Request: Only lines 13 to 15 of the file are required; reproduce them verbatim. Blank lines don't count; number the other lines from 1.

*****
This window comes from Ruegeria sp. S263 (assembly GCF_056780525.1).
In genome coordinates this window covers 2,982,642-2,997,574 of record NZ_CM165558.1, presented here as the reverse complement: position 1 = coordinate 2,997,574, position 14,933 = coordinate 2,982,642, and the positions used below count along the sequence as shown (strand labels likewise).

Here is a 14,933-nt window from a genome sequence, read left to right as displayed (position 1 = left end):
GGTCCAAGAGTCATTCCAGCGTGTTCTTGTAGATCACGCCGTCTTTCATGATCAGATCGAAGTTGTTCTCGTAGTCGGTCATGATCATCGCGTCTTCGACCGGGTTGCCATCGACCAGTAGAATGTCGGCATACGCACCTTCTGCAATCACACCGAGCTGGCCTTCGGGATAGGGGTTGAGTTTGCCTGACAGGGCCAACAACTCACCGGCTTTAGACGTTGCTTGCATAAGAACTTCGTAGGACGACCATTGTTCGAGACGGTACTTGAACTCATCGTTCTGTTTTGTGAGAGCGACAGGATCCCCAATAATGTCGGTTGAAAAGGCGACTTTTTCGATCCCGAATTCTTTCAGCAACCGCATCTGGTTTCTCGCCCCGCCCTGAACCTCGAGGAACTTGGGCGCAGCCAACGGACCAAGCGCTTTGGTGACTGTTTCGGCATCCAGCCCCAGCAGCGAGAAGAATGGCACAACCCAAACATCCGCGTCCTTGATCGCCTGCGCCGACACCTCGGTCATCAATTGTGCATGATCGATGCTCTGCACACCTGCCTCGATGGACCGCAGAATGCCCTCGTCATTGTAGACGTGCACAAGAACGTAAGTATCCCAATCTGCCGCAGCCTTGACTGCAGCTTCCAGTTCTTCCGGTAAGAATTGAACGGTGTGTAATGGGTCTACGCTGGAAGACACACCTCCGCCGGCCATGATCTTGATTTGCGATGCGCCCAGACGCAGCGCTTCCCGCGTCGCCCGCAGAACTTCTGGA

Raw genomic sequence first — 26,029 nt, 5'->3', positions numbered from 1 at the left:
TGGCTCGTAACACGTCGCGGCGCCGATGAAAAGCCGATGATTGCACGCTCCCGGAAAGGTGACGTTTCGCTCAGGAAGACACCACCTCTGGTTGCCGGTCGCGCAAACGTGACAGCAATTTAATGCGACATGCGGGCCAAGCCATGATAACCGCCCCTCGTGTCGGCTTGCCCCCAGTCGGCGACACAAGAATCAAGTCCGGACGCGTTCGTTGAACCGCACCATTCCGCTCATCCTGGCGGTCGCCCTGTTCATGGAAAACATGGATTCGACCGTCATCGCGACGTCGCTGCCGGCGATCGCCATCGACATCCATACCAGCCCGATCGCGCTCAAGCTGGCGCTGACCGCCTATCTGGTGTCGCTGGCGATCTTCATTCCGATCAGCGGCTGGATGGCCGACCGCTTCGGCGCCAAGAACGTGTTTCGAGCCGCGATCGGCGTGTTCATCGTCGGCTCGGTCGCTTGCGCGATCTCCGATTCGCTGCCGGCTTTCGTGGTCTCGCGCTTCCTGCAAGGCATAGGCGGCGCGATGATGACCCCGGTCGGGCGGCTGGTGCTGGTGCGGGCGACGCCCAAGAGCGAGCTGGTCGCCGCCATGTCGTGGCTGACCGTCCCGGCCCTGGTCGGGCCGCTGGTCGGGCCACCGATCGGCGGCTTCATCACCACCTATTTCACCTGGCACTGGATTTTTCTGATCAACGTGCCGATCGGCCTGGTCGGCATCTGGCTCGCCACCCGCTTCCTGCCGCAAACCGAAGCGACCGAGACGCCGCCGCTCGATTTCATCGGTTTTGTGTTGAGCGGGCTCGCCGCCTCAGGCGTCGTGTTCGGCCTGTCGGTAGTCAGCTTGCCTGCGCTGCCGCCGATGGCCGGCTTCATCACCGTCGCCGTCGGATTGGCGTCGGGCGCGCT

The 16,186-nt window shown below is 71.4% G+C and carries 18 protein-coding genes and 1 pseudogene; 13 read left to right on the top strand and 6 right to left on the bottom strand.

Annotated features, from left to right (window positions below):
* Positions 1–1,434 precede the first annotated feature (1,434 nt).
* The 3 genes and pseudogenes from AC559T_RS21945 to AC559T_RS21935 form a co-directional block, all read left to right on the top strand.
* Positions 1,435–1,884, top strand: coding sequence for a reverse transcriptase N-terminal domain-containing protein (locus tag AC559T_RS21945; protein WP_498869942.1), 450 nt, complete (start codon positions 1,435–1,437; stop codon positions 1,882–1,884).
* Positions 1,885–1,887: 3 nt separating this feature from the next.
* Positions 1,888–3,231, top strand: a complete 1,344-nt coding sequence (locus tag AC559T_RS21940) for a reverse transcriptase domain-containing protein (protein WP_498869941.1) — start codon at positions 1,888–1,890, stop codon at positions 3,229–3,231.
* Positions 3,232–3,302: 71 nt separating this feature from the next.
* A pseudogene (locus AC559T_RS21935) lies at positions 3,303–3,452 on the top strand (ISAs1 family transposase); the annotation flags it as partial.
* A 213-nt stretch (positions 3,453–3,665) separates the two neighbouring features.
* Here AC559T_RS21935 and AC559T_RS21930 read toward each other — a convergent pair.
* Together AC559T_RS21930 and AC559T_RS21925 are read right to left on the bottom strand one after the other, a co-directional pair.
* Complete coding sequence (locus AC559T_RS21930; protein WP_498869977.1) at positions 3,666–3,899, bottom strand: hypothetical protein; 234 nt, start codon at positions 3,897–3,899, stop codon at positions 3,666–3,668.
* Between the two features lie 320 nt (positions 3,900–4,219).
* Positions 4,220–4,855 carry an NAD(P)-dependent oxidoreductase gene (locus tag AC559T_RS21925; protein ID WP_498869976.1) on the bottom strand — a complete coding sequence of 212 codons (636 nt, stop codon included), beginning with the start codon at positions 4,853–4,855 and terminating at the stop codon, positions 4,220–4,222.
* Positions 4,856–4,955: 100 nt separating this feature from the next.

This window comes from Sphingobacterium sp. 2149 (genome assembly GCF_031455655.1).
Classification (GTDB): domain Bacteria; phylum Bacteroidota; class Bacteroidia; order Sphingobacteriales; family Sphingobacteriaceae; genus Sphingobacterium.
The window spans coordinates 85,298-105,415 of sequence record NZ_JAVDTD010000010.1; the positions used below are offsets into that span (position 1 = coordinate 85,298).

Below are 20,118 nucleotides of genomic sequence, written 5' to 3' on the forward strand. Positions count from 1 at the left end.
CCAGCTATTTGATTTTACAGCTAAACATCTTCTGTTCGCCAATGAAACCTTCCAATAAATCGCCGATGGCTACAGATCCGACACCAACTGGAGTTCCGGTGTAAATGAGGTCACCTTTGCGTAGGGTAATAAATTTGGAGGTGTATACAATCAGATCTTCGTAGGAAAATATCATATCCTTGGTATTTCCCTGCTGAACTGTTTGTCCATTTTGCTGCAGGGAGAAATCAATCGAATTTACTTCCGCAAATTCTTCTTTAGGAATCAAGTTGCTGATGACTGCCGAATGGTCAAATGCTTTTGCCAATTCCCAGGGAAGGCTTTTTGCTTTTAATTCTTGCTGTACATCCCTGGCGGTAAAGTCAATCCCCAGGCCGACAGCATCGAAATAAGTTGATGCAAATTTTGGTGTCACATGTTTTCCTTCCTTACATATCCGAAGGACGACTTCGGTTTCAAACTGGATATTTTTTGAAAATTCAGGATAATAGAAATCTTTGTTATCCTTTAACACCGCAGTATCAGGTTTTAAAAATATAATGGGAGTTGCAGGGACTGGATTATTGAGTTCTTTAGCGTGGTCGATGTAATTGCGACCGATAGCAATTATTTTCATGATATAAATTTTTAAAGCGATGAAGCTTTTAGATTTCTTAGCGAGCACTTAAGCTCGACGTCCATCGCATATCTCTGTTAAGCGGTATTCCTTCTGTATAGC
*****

* Positions 1,888–3,231, top strand: a complete 1,344-nt coding sequence (locus tag AC559T_RS21940) for a reverse transcriptase domain-containing protein (protein WP_498869941.1) — start codon at positions 1,888–1,890, stop codon at positions 3,229–3,231.
* Positions 3,232–3,302: 71 nt separating this feature from the next.
* A pseudogene (locus AC559T_RS21935) lies at positions 3,303–3,452 on the top strand (ISAs1 family transposase); the annotation flags it as partial.